When 421a expired nearly a year ago, developers bemoaned the chilling effect its absence would have on rental development in New York City. For the Durst Organization’s Hallet’s Point residential project, this warning has manifested in two major ways. For one, the uncertainty of the tax break’s future halted progress on four of five planned buildings. Surprisingly, it also overhauled how tenants will cool off in the summer.
The developer initially planned to take the $1.5 billion project off-grid, meaning that Durst would build its own power plants for the buildings. But when it became clear the tax break’s expiration wasn’t going to be resolved anytime soon, the developer changed course.
“We had to abandon the island concept,” Douglas Durst told The Real Deal. “That was based on all five buildings going forward.”
The project — now currently just the 22-story mixed-use building with 405 units at 26-01 First Street — will instead operate off an existing Consolidated Electric Power grid and will use an alternative air conditioning system, known as a chilled-water system. The system — which pumps cold water through a network of pipes in order to blow cool air into a room — is a common feature in office buildings throughout the city. But it’s relatively foreign to residential rental buildings. The city’s residential buildings usually employ the dreaded packaged terminal air conditioners (PTACs). Though residential developers have started to turn to alternatives over the last few years, most turn to ol’ reliable PTACs because they’re less expensive and require fewer regulatory gymnastics.
You down with PTACs?
PTACs have been the standard mode of climate control in New York City buildings since at least the 1960s. They basically operate the way that your run-of-the-mill window unit works: Cold air flows into the room, hot air blows out. These units, in their simplest form, have been in use since the 1930s. An issue of Popular Mechanics from 1935 summed up the innovation as: “Almost at the touch of a button, it is possible to have the air cooled.” How futuristic!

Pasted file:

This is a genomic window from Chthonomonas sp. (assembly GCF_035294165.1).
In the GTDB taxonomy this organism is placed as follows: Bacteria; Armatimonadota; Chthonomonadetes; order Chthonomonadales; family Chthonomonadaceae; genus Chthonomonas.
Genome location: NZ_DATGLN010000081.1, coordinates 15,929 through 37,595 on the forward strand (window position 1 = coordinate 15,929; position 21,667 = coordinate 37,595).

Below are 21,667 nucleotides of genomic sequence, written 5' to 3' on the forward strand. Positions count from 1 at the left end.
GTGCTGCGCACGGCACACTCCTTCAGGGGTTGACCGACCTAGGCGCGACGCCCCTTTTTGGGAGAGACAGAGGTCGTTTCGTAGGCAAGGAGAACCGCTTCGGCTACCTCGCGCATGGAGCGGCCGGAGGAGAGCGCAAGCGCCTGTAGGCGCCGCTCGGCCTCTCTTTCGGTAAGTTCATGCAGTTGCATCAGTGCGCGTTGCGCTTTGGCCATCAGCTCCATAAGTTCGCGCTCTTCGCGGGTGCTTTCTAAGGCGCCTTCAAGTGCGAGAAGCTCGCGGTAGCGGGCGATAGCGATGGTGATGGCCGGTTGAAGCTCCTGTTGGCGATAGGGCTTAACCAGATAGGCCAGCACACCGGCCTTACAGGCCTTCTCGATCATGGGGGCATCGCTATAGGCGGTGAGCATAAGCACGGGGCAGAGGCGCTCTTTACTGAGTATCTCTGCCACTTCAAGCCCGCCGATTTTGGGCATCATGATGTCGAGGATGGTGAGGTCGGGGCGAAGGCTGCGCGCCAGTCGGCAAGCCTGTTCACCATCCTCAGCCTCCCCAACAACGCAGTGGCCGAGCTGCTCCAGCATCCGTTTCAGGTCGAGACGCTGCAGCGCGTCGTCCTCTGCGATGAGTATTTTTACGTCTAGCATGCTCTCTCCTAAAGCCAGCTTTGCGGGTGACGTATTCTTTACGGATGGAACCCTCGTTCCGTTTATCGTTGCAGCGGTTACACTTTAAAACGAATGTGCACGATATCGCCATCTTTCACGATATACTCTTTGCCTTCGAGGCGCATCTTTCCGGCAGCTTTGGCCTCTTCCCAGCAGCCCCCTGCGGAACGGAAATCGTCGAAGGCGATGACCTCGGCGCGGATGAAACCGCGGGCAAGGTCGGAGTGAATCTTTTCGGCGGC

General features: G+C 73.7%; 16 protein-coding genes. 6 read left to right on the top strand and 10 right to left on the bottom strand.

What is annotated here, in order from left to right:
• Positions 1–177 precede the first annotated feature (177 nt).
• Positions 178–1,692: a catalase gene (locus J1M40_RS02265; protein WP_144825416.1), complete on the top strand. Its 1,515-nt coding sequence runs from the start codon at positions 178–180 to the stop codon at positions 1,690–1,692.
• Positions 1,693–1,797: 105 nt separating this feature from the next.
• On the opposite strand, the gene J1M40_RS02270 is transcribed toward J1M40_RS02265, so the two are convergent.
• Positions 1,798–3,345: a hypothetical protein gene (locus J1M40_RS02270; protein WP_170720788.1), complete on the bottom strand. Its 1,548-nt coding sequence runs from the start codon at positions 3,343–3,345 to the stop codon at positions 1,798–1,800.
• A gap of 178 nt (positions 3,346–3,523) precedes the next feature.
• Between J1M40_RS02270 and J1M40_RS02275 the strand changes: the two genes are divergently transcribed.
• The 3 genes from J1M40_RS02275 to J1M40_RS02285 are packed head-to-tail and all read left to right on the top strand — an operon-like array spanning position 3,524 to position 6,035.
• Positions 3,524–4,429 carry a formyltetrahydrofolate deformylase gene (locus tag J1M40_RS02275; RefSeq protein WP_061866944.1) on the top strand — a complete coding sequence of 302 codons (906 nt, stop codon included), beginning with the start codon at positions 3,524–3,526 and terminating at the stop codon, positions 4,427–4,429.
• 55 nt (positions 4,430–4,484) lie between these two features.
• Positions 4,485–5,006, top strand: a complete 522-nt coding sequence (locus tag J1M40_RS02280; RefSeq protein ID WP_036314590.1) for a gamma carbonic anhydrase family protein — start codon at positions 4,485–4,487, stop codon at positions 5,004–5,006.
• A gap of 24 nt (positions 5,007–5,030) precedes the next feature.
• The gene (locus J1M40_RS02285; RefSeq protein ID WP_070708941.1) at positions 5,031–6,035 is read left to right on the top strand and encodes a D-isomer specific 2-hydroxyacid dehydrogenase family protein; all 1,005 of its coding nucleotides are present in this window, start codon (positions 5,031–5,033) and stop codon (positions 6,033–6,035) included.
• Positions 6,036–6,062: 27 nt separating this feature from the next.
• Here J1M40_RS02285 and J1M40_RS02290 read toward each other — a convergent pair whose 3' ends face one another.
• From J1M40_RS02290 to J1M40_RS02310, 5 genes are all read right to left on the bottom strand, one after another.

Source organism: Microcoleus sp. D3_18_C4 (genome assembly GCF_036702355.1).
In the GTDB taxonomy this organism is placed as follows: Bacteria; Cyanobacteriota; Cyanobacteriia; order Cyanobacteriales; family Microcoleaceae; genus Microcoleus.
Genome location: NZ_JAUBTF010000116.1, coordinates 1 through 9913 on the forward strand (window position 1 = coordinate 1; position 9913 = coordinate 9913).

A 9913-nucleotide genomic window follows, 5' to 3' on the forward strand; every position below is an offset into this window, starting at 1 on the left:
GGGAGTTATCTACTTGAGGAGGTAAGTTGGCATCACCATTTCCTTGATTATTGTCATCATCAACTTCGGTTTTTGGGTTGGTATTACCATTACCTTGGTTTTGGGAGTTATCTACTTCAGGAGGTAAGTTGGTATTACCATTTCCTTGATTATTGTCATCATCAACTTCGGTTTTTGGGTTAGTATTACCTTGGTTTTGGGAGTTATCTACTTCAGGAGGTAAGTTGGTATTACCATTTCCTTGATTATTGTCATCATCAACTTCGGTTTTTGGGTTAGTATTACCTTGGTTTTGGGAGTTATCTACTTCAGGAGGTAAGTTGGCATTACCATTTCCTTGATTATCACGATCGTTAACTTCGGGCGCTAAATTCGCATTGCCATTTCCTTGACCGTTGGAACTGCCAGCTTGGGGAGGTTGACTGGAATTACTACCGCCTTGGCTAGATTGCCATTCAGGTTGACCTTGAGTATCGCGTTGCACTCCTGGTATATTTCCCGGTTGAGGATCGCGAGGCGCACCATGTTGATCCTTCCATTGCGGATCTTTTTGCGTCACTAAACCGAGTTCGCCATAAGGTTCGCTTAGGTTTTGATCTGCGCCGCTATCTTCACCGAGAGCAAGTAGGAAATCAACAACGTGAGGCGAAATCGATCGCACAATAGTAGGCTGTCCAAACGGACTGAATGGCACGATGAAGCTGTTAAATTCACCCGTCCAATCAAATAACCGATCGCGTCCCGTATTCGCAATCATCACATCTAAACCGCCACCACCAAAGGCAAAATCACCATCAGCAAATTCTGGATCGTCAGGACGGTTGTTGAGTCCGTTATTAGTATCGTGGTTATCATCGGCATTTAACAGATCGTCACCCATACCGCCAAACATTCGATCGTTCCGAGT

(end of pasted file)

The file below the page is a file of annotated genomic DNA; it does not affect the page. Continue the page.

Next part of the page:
The chilled water system is a bit more involved (stay with us): The water is cooled in a chilled water plant — in the case of the Hallets Point project, on the building’s third floor. This chilled water — 42 degrees fahrenheit — is then circulated throughout the building through insulated pipes, where it passes through a coil and then is blown out into individual apartments as cold air. The water is blown through a fan on a two-foot vertical unit that is built into the wall. This water then circulates back to the chilled water plant.
Meanwhile, back at the water plant, the heat that was removed from the water passes through a condenser, where hot water is sent to the cooling tower on the roof. There the water’s temperature is brought down through evaporation to about 80 degrees, and then sent back to the chilled water plant to begin the cycle again.
Phil Skalaski, vice president of engineering and energy services at Durst, said the system will increase the upfront cost of the building’s mechanical systems by 8 percent but should more than make up for it in energy costs. The developer is currently seeking approval from the New York State Homes and Community Renewal and the city’s Department of Housing and Preservation to determine how the 81 affordable units in the building will be charged for the air conditioning. Skalaski said all the units will have a meter that measures the amount of water used to calibrate how much tenants should be billed.
Other developers, like TF Cornerstone, have also turned to PTAC alternatives. Bruce Weill, who works for the developer’s construction division, said that the company used a similar water-based cooling system in its 33 Bond Street project in Downtown Brooklyn and 606 West 57th Street on the Far West Side, though their system doesn’t require a cooling tower and doubles as a heating system in the winter months. New York YIMBY reported on TF Cornerstone’s buildings in 2014, noting that outside New York, PTACs are not the norm. The system is often derided for the grates or “louver” that interrupt a building’s facade.
“Sometimes the architect is able to blend in a nice louver band, and sometimes they don’t,” Weill said. “It’s an aesthetic, but from an energy code standpoint, the water-cooling method is more efficient.”
Durst believes the method used in the Hallets Point project — if it gains all the necessary approvals — will gain more traction in the city.
“It’s one of those things that it sort of makes perfect sense to do,” he said. “I think once it’s in place, everyone will be doing it.”